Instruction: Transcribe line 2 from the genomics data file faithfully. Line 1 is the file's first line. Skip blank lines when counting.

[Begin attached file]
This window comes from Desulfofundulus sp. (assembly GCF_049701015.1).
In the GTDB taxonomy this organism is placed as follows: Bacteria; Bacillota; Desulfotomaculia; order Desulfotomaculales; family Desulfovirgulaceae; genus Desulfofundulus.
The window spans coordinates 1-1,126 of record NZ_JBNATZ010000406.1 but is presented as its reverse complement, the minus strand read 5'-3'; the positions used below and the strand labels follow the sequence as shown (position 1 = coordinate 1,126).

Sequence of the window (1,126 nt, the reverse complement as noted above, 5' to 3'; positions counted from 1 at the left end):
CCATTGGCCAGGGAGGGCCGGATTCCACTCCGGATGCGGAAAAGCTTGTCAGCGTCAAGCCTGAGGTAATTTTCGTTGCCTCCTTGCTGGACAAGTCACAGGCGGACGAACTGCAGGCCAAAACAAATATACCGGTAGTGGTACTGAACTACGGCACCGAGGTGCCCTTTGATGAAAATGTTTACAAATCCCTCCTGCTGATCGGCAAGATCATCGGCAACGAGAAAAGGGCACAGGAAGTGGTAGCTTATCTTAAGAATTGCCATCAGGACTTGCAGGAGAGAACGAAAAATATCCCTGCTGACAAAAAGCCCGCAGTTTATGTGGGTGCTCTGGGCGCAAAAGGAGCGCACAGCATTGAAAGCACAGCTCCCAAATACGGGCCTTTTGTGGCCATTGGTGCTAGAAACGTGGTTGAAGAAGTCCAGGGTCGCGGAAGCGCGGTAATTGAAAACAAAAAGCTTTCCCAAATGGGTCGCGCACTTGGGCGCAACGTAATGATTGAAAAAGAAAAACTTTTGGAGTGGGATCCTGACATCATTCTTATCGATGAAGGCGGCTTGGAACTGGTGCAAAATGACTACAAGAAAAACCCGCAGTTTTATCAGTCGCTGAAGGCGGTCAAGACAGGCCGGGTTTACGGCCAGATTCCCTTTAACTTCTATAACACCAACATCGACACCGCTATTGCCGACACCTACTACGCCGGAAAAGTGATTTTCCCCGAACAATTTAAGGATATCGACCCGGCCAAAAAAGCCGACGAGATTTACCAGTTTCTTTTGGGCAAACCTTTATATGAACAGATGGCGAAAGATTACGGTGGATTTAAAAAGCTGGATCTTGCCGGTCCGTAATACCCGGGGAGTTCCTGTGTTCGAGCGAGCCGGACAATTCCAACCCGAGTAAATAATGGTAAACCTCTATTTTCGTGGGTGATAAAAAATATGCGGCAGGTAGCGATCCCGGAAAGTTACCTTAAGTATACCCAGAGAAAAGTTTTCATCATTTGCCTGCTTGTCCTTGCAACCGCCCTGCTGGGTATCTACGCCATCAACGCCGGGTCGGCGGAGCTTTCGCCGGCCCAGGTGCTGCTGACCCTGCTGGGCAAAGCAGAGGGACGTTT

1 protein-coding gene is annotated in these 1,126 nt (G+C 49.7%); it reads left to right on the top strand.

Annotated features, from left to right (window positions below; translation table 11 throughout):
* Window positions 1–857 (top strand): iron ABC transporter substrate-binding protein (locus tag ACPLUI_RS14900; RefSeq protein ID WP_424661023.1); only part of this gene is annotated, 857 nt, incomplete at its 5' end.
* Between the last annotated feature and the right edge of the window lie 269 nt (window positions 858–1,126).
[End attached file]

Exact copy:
In the GTDB taxonomy this organism is placed as follows: Bacteria; Bacillota; Desulfotomaculia; order Desulfotomaculales; family Desulfovirgulaceae; genus Desulfofundulus.